During the apartment handover, the landlord has found some defects and charges you for the damage. An accurate examination and personal liability insurance save a lot of trouble.
After packing the boxes and cleaning the apartment, most people will be happy when the day of the apartment handover arrives and the way for moving is clear. Nevertheless, it is worthwhile to plan enough time for meeting with the old landlord and to be attentive. Because, when an apartment handover form has been signed, it is valid.
Especially if you have lived in an apartment for a longer period of time, resulting damages are recorded in the apartment handover. For example, you have lived in an apartment 10 years with your partner. During the handover, your landlord determines the following damages:
- Crack in the bathtub
- Chrome steel in the kitchen is scratched
- Picture shadows in the living room and kitchen
- Nick in the entrance area parquet
If, for example, the crack or nick is not already noted in the takeover report when moving in, the landlord will have it repaired and charged to the tenant. This is where private liability insurance comes into play. It pays damages that were not caused intentionally or through negligence. (Excluded would be, for example, a self-installed parquet, which has damaged the floor underneath.)
For a crack in the bathtub caused by a dropped shower head or for the nick in the parquet caused by tilted shelving, the liability insurance assumes compensating the damage at the time value.
Normal vs. Excessive wear
Basically, a distinction must be made between normal and excessive wear. The renter is not liable for normal wear and tear. However, he is liable in case of excessive wear. Inasmuch as the demarcation is not always simple, the rule of thumb is: Wherever you must say „This was caused by a little mishap,“ excessive wear is indicated.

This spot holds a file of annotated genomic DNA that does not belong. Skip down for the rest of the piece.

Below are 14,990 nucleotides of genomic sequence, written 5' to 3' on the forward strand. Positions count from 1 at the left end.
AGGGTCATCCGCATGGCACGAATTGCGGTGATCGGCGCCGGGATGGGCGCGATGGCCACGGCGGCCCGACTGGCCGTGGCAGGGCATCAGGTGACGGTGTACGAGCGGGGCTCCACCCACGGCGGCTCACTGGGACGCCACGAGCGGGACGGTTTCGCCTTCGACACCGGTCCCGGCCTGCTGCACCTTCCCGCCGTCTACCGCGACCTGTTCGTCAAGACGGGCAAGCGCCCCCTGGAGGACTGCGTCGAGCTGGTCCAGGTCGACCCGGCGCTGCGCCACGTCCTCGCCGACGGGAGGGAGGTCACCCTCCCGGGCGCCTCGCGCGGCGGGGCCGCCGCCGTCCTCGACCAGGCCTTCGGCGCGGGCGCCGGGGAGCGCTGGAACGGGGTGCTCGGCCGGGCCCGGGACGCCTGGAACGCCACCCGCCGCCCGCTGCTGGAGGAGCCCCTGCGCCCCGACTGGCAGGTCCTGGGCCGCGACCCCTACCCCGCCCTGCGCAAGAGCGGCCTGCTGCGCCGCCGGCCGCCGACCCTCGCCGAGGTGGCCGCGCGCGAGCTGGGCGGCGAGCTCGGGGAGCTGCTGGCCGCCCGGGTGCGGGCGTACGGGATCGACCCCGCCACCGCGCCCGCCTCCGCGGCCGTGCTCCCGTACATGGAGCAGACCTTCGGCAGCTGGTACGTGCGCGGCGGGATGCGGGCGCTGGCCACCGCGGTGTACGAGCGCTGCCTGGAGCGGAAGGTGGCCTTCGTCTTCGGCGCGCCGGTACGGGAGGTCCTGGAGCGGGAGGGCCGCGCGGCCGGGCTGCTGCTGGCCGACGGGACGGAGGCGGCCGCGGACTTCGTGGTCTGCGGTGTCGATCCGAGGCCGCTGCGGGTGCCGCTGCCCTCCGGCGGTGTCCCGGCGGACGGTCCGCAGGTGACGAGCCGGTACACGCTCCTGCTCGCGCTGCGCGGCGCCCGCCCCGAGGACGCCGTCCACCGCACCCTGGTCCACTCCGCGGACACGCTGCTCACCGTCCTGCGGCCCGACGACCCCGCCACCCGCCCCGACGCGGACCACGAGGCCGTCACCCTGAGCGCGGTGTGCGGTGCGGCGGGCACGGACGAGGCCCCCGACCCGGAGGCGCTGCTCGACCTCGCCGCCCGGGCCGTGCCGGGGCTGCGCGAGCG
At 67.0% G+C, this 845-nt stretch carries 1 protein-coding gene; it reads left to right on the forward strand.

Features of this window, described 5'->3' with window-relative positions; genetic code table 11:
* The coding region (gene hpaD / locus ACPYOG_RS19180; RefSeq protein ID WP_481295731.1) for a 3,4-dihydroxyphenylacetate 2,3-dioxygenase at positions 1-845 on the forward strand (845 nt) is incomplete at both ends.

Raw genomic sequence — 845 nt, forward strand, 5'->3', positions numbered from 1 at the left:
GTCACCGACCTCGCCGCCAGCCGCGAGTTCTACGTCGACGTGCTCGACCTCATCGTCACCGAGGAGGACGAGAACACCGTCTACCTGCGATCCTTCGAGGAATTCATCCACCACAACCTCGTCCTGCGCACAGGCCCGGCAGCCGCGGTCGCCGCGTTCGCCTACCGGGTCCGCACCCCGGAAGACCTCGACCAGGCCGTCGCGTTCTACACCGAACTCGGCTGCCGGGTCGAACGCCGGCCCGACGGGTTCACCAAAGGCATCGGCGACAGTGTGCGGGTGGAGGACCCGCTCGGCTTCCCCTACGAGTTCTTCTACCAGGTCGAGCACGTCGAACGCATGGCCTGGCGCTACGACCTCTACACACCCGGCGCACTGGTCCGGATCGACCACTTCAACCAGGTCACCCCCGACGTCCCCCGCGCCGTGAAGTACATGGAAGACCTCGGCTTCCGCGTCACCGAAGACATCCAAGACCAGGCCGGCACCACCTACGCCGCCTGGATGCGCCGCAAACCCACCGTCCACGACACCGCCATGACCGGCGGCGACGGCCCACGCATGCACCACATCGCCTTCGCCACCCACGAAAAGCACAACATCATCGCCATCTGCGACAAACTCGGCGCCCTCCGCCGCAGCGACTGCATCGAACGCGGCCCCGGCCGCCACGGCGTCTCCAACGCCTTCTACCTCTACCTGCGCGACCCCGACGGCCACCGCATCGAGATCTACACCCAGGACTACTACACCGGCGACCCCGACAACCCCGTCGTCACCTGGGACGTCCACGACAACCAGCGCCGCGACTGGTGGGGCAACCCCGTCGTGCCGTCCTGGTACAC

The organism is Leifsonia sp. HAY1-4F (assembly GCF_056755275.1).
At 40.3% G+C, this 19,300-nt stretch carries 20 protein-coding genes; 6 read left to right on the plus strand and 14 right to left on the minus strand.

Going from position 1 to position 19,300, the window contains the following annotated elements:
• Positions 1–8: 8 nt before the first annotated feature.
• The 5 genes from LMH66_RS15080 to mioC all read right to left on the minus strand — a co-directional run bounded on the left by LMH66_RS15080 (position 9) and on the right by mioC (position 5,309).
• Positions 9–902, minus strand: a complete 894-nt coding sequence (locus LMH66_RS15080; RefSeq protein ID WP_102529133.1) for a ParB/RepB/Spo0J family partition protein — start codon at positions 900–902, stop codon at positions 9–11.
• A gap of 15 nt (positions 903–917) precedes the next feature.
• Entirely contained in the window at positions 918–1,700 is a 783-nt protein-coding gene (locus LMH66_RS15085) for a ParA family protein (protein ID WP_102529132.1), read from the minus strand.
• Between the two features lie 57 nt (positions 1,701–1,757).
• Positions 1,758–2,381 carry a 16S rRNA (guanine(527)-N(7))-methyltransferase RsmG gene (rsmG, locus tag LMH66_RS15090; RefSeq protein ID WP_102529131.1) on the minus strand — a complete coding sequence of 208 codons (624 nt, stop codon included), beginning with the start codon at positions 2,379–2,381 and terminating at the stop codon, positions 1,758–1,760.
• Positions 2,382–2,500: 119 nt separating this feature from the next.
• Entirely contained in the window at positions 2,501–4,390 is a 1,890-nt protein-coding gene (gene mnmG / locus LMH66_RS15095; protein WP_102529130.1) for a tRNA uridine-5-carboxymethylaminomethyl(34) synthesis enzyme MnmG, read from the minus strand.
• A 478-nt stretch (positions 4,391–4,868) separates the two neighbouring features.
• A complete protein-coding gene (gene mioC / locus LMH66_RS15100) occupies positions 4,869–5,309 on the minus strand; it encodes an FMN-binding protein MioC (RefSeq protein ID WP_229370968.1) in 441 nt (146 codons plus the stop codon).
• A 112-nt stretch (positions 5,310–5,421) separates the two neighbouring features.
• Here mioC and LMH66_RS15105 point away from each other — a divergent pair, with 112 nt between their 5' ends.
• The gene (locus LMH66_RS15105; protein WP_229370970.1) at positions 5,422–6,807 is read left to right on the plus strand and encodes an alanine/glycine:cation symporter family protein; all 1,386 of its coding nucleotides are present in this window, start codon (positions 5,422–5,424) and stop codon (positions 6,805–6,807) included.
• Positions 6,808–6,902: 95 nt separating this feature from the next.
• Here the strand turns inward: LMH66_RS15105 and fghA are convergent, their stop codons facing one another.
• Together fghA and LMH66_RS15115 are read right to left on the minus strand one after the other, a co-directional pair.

The duration of the lease must be considered especially with the scratched chrome steel or picture shadow. For a 10-year rental period, both scratches and image shadows are normal wear and tear and must not be borne by the renter. However, if, for example, smoking has caused extreme discoloration and needs to be painted with special paint, the landlord may charge for this special treatment. In this case, the private liability insurance should not jump in. Smoker walls belong to so-called gradual damage, i.e. which has emerged gradually.
Here are some examples of the different cases of wear:
|Normal wear||Excessive wear|
|Dowel or nail holes in the wall||Cracks in ceramics or walls|
|Minor scratches in the parquet||Deep scratches or water damage in the parquet (see picture))|
|Furniture shadows on the walls||Shadows or discoloration on walls due to smoking|
Either way, it is worthwhile to examine any damage carefully and to sign the handover form only when it is clear what kind of damage and what burdens are involved. Furthermore, the liability insurance does not cover unforeseeable damage during the rental period. If, for example, a bottle of wine tilts over, resulting in damage to the parquet, the insurance covers the costs. However, such cases must be reported immediately.